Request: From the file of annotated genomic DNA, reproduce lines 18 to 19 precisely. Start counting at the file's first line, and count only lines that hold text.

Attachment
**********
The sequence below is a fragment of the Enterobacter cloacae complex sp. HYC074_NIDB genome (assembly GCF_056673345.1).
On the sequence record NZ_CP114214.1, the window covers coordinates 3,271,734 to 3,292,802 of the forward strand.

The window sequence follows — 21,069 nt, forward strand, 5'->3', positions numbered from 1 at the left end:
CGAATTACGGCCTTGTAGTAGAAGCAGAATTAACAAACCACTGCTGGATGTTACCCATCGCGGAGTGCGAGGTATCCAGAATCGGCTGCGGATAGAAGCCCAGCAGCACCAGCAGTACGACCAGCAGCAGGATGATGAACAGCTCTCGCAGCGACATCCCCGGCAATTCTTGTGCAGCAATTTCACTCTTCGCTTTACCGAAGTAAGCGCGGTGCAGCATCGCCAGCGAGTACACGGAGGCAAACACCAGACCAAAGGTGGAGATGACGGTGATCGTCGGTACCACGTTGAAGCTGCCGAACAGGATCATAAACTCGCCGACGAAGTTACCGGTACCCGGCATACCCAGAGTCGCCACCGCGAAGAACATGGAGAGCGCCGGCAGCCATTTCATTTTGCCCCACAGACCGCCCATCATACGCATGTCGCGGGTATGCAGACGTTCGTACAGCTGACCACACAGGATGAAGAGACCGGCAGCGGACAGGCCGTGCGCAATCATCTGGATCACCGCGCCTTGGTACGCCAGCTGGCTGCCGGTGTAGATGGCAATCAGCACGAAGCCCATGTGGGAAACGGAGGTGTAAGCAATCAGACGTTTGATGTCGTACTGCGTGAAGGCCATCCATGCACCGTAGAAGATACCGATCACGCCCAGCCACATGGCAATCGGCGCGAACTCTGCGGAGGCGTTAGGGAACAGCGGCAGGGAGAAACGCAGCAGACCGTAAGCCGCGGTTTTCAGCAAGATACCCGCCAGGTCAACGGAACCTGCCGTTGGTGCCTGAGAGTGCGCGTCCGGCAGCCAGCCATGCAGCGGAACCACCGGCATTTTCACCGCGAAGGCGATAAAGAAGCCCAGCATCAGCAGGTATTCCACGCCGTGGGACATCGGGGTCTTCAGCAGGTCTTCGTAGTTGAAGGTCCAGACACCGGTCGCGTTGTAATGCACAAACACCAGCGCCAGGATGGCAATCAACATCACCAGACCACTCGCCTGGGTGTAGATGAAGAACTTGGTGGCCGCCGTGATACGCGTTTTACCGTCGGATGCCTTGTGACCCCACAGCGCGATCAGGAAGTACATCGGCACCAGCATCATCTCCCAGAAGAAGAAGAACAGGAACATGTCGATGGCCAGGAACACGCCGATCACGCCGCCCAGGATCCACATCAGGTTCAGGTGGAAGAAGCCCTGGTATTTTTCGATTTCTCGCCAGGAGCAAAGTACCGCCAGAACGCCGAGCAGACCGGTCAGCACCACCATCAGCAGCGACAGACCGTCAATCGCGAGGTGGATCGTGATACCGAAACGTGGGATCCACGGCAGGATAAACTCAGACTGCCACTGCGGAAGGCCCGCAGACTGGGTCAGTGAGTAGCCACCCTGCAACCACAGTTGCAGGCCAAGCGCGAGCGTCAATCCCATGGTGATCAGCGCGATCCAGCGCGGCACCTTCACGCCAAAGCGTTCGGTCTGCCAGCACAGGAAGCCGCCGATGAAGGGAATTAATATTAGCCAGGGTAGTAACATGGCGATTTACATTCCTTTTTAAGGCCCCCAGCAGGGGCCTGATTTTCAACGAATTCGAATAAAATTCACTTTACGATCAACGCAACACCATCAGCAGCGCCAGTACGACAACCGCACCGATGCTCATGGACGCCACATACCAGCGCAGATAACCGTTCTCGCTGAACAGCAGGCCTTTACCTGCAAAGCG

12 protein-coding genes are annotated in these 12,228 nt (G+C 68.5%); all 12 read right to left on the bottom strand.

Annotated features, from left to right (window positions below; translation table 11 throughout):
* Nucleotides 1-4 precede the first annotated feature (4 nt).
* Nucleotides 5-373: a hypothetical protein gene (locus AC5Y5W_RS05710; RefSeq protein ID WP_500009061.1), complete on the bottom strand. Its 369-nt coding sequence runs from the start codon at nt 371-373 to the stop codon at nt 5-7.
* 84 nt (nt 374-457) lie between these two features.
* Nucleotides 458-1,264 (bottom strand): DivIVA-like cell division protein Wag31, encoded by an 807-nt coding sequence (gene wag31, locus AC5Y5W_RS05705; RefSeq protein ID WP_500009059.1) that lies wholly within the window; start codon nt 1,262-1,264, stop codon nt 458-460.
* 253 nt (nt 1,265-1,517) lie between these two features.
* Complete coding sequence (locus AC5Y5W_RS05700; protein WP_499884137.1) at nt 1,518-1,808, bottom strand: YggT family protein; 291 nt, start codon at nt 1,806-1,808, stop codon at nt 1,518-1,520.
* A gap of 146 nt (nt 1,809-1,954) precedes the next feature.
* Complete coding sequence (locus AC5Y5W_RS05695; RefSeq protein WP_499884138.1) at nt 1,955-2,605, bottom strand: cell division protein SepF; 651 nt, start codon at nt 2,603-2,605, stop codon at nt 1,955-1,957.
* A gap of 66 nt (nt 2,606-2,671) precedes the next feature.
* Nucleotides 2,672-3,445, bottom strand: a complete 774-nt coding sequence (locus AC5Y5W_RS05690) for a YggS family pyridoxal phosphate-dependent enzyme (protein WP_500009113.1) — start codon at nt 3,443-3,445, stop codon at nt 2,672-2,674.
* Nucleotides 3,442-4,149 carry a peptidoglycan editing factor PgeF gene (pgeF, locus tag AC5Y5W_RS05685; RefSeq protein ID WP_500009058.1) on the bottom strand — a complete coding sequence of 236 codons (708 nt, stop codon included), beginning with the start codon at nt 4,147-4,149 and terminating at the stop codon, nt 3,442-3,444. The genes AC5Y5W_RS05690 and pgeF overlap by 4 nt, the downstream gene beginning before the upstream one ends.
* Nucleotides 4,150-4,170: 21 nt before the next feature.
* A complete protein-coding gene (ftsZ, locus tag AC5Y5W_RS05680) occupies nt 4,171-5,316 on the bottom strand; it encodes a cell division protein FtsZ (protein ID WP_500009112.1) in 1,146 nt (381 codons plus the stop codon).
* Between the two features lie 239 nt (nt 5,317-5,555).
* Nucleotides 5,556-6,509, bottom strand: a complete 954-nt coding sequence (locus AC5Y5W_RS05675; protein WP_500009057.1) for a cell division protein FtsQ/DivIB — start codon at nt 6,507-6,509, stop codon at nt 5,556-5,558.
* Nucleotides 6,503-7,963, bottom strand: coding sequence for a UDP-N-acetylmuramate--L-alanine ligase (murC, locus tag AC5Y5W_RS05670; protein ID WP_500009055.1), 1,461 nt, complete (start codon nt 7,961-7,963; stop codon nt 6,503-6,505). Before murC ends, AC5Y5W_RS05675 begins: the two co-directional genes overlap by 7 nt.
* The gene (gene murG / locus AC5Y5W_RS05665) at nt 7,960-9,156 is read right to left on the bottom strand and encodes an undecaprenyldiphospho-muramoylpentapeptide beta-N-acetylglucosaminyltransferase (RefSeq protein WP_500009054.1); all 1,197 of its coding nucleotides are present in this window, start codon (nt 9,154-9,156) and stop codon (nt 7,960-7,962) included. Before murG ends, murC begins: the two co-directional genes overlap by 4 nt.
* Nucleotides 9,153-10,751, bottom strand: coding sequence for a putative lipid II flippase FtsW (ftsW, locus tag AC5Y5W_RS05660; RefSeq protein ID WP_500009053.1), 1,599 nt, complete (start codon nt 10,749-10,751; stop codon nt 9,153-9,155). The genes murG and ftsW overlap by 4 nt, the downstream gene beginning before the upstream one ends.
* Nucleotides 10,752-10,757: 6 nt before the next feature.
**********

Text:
* Nucleotides 4,150-4,170: 21 nt before the next feature.
* A complete protein-coding gene (ftsZ, locus tag AC5Y5W_RS05680) occupies nt 4,171-5,316 on the bottom strand; it encodes a cell division protein FtsZ (protein ID WP_500009112.1) in 1,146 nt (381 codons plus the stop codon).